Every sky needs a rainbow (a rainbow is created by light refracting through raindrops). A rainbow’s position, in Cinema 4D as in reality, is dependent upon the position of the sun. To that end, remember the following rules:
As in reality, there always exists (even if not always visible) a second, less visible mirrored (in color) rainbow with a larger radius.
Spatially, a rainbow will always be arranged in front of all Sky objects (even clouds).
Use this slider to adjust the rainbow’s transparency. The second rainbow will be created according to the properties of the first. The lower the value, the more transparent the rainbows will be rendered.
We suggest you use unobtrusive, transparent rainbows - less is more.
In reality, if there’s no rain (or moisture in the air), there’s no rainbow. Physical Sky regulates the density of the moisture in the air via Effects Turbidity (in the Sky tab). So, if you want to link your rainbow to this setting, activate this option in the Rainbow tab. If Effects Turbidity is set to 0, for example, no rainbow will be created.
By default, Effects Turbidity is deactivated in the Rainbow tab, which lets you optimize turbidity and your rainbow independent of one another.
If you activate Turbidity in the Rainbow tab, the following options will be made available:
Use these sliders to adjust the rainbow’s turbidity.
Example: You set the first slider to 9 and the second to 50. This means no rainbow will be visible as long as Turbidity is less than 10. If Turbidity is greater than 50, the rainbow will be rendered to full strength. Between 9 and 50, the rainbow will be rendered in correlation with the strength of Turbidity.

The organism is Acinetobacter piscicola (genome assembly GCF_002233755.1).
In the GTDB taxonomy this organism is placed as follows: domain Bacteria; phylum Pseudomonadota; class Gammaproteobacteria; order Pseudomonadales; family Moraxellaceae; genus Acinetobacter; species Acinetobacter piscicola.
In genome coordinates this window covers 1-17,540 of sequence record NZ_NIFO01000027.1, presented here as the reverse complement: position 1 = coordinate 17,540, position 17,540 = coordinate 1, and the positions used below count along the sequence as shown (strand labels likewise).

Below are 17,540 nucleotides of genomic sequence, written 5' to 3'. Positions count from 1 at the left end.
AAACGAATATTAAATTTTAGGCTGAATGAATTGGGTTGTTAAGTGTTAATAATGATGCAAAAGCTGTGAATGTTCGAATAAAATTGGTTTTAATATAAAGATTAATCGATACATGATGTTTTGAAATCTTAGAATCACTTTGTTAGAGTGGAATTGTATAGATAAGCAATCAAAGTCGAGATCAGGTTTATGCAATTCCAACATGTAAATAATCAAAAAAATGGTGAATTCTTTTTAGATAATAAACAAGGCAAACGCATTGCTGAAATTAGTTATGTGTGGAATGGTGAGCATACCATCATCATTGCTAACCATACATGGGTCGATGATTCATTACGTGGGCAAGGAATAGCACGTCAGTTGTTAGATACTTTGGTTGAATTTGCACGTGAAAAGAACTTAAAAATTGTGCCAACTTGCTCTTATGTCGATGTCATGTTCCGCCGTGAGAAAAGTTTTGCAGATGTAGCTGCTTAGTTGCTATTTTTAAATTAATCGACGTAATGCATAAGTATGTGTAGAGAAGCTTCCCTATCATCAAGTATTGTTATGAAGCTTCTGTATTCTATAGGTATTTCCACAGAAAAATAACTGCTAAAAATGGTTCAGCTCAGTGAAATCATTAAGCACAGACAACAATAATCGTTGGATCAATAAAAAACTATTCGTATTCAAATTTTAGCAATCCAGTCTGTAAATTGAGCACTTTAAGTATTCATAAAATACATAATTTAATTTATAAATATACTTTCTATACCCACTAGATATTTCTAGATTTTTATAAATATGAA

We will not rack your brains with the precise definition of rainbow angles (the angle between the direction in which the sun is shining and the rainbow’s apex as viewed form a specific location). Simply view the difference of both angles as the measure for each rainbow’s width.
If you think rainbows are too narrow, try entering inner and outer values of 30° and 50°, respectively, for the first rainbow.
Imagine an animated airplane approaching from the distance out of the rainbow. In the distance, the airplane is behind the rainbow; as it approaches it will eventually cover the rainbow. Such effects are possible using these settings.
The following applies to the visibility of polygon objects in the respective zones (always calculated from the camera’s point of origin):